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Two German archaeologists, and the institutions they were working with, have been punished for allegedly stealing samples of Pharaoh Khufu’s cartouche from the Great Pyramid. But perhaps just as controversial is another aspect of the pair’s work, which I’ve bolded in the extract from Al Ahram below:

Egypt’s ministry of antiquities has decided to impose penalties on two German amateur archaeologists who stole samples of King Khufu’s cartouche from a small compartment above his burial chamber in the great pyramid.

During a meeting Sunday, the Permanent Committee of the Ministry of the State of Antiquities (MSA) condemned such action and described it as a great violation of Egypt’s ancient heritage, and the great pyramid in particular – the only surviving monument of the seven wonders of the ancient world.

Head of the Ancient Egyptian Antiquities Section at the MSA, Mohamed Abdel Maqsoud, told Ahram Online that the committee has prohibited any archaeological cooperation between the MSA and Dresden University, who supported the work of the German archaeologists, as well as the scientific laboratory where the stolen and smuggled samples were analysed.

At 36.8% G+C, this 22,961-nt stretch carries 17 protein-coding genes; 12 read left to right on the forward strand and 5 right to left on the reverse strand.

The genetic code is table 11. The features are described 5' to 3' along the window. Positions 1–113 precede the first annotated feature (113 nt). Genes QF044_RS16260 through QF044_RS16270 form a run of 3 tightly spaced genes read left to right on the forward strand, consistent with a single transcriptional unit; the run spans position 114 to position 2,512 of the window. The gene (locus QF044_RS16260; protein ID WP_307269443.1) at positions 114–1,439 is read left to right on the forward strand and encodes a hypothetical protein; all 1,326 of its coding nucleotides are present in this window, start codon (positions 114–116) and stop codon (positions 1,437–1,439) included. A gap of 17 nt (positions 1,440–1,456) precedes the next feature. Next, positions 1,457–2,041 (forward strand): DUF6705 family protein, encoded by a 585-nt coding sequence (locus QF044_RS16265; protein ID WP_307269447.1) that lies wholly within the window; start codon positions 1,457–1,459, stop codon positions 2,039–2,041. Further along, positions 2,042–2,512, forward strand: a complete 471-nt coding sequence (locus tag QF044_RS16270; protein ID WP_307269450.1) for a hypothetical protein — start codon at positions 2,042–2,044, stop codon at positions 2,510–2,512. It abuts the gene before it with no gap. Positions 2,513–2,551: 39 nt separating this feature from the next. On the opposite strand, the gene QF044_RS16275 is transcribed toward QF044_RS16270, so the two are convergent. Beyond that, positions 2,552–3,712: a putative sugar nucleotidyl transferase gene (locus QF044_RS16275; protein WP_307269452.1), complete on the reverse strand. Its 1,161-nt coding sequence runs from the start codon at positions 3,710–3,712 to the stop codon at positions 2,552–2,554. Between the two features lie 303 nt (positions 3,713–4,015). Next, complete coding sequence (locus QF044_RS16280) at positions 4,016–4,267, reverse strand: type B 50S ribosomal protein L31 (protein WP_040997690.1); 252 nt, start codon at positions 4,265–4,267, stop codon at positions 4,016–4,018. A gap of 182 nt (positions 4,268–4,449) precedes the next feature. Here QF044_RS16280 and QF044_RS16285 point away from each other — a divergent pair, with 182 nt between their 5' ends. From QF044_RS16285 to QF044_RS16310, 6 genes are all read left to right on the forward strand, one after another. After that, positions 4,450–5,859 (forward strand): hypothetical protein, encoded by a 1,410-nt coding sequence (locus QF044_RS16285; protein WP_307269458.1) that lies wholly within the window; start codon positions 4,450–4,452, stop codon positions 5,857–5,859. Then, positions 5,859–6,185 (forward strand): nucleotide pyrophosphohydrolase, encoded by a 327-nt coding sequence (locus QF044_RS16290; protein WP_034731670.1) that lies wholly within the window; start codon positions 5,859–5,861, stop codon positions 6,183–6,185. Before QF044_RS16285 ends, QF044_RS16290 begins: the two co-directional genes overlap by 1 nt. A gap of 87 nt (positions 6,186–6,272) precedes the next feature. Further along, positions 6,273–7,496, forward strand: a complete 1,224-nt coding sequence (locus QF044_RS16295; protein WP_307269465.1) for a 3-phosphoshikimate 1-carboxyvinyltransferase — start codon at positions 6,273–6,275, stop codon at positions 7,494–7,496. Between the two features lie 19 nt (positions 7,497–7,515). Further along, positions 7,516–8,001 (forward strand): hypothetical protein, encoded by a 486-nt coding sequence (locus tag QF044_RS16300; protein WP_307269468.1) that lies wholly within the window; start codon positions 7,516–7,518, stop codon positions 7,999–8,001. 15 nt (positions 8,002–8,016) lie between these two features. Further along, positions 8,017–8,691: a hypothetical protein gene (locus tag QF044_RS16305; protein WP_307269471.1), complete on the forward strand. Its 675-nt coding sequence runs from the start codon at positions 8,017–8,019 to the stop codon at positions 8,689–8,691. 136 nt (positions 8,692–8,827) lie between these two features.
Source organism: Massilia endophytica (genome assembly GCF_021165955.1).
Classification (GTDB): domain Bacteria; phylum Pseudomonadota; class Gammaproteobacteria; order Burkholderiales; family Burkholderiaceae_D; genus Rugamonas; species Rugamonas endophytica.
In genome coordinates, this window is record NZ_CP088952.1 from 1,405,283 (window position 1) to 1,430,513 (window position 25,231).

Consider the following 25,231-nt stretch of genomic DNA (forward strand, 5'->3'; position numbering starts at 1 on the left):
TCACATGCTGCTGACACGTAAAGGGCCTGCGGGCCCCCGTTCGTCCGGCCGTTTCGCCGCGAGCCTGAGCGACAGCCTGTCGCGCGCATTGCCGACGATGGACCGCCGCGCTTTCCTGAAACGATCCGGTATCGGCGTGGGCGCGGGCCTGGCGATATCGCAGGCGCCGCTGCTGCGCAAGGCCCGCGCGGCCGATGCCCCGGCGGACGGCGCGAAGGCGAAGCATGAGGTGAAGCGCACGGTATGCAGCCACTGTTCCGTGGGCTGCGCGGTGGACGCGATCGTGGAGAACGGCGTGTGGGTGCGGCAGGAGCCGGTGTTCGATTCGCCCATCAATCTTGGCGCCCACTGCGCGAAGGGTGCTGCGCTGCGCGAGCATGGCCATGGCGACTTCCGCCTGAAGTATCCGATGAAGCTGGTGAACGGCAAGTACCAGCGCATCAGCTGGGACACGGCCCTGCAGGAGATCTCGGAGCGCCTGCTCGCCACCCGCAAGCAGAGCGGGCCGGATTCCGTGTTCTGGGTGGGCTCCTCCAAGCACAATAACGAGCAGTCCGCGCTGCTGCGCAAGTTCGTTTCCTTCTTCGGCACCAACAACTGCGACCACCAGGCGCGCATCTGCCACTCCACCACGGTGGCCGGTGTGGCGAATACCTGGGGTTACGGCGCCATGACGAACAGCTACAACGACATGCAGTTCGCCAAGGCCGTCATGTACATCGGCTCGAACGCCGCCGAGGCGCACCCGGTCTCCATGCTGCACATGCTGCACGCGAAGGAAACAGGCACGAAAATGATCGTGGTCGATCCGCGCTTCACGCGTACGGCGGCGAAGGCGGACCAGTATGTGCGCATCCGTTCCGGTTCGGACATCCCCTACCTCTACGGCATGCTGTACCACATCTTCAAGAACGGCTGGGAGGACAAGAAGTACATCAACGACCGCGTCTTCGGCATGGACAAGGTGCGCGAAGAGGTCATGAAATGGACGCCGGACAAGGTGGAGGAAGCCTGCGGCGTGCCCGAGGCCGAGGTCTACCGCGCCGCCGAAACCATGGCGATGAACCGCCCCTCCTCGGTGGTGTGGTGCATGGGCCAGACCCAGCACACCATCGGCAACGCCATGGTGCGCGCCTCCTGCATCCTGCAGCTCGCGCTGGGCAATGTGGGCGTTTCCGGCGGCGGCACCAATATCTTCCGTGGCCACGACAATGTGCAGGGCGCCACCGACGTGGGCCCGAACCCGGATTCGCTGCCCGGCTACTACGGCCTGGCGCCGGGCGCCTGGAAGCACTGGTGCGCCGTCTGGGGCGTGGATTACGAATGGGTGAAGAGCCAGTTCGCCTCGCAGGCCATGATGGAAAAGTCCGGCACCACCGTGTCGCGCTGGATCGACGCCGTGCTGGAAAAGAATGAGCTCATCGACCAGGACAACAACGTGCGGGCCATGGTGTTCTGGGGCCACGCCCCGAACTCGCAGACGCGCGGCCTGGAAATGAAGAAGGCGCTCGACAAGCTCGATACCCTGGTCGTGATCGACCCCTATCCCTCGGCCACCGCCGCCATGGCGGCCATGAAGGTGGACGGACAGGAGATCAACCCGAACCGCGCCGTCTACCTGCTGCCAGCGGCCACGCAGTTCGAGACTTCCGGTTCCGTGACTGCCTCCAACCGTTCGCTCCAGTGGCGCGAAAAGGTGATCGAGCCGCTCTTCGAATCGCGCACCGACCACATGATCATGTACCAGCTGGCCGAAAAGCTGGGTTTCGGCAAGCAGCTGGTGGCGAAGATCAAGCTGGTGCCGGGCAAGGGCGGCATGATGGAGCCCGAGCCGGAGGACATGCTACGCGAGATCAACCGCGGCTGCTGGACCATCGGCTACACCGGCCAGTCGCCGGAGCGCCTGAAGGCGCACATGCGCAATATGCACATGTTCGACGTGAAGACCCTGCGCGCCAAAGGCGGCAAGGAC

The findings of both archaeologists have been rejected, as they were carried out by amateurs not expert archaeologists, Maqsoud asserted.

The results cast doubt on the construction date of the great pyramid and consequently the pharaoh for which it was built. The results suggest that the pyramid was built in an era proceeding [sic] Khufu’s reign.

“This is totally false and nonsensical,” said Ahmed Saeed, professor of ancient Egyptian civilisation at Cairo University. He explains that accurate scientific research dates the cartouche within an era after the reign of Khufu.

While I certainly don’t condone damage or theft from one of the greatest monuments on the planet, the news has a bit of a Gantenbrink vibe to it doesn’t it?